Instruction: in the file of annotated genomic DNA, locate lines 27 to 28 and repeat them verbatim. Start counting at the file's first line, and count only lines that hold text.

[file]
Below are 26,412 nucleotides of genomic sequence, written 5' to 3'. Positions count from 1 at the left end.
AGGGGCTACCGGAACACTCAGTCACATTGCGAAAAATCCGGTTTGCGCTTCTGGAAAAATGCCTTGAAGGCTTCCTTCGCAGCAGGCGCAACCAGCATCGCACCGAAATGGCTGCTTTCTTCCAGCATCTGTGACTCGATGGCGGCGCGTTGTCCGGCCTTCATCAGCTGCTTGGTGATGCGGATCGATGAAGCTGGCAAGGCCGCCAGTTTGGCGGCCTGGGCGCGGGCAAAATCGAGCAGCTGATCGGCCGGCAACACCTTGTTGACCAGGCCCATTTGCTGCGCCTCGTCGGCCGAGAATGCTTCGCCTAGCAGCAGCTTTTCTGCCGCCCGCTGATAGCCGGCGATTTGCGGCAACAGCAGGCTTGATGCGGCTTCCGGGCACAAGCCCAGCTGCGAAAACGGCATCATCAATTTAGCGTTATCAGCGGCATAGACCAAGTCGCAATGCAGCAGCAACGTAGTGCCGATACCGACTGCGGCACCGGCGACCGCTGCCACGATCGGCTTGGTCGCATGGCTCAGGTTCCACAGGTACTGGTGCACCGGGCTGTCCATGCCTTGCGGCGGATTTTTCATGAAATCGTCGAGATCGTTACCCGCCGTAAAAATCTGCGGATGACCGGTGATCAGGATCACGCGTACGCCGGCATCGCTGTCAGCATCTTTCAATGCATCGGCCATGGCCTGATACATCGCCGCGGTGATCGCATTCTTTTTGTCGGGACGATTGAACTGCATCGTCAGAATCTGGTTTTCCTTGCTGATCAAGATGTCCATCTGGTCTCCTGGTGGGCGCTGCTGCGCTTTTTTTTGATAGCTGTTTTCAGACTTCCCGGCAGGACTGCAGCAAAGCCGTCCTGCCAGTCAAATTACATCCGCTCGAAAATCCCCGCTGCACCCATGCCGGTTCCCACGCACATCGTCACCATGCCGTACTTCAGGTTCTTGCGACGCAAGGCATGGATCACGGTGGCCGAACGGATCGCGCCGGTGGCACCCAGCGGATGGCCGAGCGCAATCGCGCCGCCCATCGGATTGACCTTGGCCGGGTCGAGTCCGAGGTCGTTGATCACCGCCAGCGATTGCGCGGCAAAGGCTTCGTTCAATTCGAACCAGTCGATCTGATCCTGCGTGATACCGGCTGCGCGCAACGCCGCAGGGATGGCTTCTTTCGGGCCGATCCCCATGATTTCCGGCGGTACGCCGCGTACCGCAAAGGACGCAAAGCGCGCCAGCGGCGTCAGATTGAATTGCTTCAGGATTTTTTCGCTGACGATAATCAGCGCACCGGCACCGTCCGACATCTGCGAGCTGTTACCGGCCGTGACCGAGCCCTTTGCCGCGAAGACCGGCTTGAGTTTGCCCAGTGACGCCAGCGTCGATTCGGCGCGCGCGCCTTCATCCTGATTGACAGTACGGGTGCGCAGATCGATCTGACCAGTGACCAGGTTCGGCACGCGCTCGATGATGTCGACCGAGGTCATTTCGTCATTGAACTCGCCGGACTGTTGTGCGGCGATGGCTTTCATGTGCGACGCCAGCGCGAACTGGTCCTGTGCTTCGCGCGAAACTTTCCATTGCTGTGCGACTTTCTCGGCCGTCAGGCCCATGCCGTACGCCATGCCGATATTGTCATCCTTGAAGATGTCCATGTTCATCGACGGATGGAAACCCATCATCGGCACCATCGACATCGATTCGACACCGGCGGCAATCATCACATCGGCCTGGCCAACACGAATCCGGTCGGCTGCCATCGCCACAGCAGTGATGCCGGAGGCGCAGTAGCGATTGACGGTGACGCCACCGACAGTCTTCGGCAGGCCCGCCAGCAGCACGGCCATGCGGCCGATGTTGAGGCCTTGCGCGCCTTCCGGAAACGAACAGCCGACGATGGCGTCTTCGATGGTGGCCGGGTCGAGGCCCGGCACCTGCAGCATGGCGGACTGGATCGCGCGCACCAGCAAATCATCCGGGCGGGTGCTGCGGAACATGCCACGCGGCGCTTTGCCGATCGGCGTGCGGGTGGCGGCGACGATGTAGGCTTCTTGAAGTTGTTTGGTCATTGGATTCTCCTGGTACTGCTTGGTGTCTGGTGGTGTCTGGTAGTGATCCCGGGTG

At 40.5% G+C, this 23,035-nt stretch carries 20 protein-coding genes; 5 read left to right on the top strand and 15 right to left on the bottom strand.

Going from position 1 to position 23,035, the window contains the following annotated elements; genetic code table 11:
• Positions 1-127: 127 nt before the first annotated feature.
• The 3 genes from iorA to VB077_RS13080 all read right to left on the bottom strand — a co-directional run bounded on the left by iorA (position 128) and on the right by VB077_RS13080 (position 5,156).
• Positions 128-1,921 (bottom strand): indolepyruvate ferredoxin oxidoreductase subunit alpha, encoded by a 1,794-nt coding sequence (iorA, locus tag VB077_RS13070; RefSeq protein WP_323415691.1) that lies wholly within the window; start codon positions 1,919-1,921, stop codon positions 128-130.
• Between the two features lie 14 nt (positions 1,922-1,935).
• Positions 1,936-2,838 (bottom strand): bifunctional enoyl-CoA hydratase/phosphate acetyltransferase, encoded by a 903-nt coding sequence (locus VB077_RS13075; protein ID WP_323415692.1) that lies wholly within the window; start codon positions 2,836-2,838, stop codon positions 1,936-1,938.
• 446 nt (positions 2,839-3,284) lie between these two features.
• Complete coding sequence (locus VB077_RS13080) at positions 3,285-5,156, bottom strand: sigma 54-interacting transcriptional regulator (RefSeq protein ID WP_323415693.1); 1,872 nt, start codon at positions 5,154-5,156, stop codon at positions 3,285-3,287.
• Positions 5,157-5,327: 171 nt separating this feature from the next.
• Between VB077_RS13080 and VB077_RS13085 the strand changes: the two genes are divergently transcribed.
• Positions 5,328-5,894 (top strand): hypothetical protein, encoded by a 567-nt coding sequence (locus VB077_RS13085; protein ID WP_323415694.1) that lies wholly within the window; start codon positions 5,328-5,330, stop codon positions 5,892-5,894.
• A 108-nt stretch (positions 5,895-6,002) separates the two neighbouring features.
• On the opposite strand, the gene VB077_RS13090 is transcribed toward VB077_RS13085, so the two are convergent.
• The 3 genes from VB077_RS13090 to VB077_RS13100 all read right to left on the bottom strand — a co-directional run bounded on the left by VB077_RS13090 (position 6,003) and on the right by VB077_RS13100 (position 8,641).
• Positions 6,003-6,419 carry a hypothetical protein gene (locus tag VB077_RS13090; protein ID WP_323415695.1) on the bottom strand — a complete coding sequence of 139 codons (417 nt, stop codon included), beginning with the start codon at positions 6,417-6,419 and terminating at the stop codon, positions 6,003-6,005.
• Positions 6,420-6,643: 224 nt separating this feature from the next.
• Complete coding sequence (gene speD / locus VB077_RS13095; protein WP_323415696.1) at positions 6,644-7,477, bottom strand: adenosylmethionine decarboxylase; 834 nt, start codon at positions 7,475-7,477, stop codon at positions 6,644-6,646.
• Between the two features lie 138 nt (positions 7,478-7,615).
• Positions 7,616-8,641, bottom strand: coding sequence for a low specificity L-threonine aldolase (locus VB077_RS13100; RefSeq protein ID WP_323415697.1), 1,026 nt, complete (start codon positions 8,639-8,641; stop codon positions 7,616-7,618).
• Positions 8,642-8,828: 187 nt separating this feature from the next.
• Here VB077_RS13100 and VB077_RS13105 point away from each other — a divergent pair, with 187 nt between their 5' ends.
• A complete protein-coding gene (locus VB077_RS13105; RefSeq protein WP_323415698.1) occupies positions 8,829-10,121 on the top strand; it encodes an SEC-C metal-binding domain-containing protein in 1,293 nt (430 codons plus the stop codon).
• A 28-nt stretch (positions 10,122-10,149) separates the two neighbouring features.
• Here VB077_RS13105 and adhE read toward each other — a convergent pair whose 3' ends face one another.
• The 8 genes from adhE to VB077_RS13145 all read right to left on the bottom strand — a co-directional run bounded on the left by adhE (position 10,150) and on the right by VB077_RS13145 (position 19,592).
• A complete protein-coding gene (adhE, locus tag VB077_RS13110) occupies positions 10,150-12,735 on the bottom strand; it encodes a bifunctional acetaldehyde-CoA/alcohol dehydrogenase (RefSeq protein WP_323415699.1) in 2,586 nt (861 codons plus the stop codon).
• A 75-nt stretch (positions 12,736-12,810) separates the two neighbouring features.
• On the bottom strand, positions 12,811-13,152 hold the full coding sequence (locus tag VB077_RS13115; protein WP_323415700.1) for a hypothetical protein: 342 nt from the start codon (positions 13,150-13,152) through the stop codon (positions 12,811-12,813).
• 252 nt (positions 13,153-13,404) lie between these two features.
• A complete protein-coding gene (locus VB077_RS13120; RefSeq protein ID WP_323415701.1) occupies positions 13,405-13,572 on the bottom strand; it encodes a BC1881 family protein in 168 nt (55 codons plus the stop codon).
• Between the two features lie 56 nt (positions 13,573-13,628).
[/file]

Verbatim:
• Here VB077_RS13105 and adhE read toward each other — a convergent pair whose 3' ends face one another.
• The 8 genes from adhE to VB077_RS13145 all read right to left on the bottom strand — a co-directional run bounded on the left by adhE (position 10,150) and on the right by VB077_RS13145 (position 19,592).